Trump takes Christie's advice and declares addiction crisis 'national emergency'

Trump takes Christie's advice and declares addiction crisis 'national emergency'

President Donald Trump talks about North Korea during a briefing on the opioid crisis, Tuesday, Aug. 8, 2017, at Trump National Golf Club in Bedminster, N.J.

"Declaring it a national emergency instantly identifies this crisis as the most important public health emergency we've had since this nomenclature came about", said James Hodge Jr., a law professor at Arizona State University who specializes in public health law and emergency preparedness. After a meeting on the opioid issue, Trump presented the crisis as a law enforcement issue, but health experts say diversion programs are more likely to help a person who misuses opioids, and concerns about law enforcement involvement can keep people from seeking care in an emergency. "There's never been anything like what's happened to this country over the last four or five years", the president said.

These comments stand in stark contrast to the interim recommendations that President Trump's own bipartisan opioid commission released last month that would prioritize a health-based response to the crisis and greater access to medication-assisted treatment and naloxone.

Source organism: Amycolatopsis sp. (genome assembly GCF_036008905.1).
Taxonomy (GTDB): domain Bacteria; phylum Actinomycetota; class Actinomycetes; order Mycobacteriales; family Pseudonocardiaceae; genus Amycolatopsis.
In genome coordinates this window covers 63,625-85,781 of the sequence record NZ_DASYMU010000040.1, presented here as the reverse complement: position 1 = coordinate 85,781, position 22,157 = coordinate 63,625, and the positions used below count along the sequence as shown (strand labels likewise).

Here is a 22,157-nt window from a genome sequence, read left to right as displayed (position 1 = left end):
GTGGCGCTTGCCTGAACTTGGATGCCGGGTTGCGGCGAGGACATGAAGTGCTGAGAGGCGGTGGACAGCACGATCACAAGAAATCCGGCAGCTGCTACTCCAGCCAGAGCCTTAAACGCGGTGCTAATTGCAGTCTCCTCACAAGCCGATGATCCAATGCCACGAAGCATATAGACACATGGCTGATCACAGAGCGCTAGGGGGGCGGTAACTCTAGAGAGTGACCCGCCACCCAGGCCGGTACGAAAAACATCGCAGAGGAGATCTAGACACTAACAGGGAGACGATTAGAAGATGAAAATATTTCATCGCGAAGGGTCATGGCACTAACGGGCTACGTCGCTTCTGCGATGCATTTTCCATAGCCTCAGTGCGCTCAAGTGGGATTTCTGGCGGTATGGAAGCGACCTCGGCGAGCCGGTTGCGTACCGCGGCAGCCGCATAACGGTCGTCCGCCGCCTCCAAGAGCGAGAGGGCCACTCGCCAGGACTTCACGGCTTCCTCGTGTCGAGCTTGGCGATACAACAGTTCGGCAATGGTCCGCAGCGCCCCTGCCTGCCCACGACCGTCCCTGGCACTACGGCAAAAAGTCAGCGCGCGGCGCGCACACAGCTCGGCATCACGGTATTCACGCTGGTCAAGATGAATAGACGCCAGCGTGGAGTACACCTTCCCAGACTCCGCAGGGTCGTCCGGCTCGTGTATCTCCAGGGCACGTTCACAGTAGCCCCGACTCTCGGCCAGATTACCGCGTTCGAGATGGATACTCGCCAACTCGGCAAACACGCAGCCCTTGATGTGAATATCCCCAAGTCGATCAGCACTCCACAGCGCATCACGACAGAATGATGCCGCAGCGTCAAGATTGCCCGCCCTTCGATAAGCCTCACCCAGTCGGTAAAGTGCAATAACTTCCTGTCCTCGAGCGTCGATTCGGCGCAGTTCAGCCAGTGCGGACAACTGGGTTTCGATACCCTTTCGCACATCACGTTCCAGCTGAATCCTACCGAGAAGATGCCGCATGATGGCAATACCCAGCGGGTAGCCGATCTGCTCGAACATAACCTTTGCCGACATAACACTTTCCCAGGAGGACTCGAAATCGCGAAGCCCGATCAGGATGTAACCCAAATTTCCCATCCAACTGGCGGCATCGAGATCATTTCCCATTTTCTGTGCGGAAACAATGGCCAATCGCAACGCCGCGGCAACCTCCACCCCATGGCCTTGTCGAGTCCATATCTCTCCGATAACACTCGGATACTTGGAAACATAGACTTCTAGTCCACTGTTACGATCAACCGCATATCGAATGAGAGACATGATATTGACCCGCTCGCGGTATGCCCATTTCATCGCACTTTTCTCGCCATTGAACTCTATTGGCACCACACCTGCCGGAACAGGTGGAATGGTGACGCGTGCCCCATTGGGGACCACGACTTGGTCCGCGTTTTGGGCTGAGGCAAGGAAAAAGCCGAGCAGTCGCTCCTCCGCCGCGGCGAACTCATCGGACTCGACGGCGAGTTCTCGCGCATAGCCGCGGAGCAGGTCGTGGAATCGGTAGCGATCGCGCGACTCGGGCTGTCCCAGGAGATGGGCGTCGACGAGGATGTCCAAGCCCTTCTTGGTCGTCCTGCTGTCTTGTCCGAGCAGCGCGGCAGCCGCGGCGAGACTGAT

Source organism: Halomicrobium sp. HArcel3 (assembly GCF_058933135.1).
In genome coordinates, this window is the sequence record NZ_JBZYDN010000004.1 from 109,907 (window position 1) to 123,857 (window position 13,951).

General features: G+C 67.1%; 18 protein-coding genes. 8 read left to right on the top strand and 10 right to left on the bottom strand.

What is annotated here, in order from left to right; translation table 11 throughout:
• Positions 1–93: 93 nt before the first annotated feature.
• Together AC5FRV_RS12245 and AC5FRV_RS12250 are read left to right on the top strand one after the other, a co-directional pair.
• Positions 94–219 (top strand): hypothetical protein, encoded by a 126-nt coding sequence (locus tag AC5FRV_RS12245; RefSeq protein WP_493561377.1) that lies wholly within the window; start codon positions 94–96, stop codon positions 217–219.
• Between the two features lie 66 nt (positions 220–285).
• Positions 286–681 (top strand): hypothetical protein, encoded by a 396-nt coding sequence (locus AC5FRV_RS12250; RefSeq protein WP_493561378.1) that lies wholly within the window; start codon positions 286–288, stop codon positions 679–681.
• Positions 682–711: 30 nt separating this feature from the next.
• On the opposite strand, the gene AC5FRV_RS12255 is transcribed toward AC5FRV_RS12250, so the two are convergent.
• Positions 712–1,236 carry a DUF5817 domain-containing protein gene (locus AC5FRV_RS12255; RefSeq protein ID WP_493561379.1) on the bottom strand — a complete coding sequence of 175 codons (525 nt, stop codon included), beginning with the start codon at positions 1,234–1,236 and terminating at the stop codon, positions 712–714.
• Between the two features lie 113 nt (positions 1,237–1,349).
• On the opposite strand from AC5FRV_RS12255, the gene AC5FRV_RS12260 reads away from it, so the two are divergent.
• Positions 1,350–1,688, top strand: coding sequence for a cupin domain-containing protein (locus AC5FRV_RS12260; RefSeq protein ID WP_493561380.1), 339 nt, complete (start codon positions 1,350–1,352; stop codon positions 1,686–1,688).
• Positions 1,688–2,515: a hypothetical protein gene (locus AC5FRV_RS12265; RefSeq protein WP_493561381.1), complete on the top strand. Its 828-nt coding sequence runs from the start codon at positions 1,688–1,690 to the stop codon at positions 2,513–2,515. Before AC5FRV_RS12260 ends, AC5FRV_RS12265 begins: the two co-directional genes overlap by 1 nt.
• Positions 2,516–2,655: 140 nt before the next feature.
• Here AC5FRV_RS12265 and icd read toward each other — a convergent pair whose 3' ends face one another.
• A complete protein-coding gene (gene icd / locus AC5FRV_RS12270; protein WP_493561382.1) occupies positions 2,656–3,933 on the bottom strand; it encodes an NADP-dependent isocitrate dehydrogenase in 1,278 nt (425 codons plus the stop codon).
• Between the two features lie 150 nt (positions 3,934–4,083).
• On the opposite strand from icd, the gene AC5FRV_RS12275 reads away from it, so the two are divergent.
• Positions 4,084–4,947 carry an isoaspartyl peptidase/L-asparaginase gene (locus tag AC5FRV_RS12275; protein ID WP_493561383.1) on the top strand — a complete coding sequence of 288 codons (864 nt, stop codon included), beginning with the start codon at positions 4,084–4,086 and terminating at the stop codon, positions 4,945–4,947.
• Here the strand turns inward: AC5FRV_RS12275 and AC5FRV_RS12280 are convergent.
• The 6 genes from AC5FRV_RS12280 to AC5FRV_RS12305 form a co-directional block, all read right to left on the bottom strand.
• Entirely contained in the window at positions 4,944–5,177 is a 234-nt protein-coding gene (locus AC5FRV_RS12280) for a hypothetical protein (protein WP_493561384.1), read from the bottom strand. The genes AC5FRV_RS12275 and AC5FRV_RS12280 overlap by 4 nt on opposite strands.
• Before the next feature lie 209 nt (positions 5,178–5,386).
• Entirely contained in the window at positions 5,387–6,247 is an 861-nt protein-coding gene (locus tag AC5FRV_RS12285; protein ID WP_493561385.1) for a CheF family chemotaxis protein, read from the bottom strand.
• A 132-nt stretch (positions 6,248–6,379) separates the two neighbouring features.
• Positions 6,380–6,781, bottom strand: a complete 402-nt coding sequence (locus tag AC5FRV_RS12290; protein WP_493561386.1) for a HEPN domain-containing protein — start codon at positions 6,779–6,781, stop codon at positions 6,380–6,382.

The president was briefed on the drug commission report earlier this week, which pointed out there are 142 overdose deaths a day across the country. "It remains to be seen how much this will fundamentally change its course", said Caleb Alexander, co-director of the Johns Hopkins Center for Drug Safety and Effectiveness.

In a statement, Christie thanked the president for accepting the commission's national emergency recommendation. It added that 27 million people reported in 2015 they now used illegal drugs or abuse prescription drugs, but only 21 million receive any type of treatment. "If they do start, it's awfully tough to get off", he said, according to a CNN report.




Federal, state and local policymakers have been trying to catch up with the opioids epidemic, which affects all ages and races in every corner of the U.S.

"I commend the president for declaring that the opioid crisis is a public health emergency", Buchanan said.

Price told the press: "The resources that we need or the focus that we need to bring to bear to the opioid crisis at this point can be addressed without the declaration of an emergency. It's a national emergency", Trump said on Thursday.

Fentanyl is an opioid 50 to 100 times more powerful than morphine that is often mixed into other drugs such as heroin.

He said: 'More Americans now die from overdoses than from vehicle accidents or guns, not to mention the hundreds of thousands of overdose-related emergency room visits each year'. But we've been checking around with various agencies, the White House, and they just don't quite know yet.

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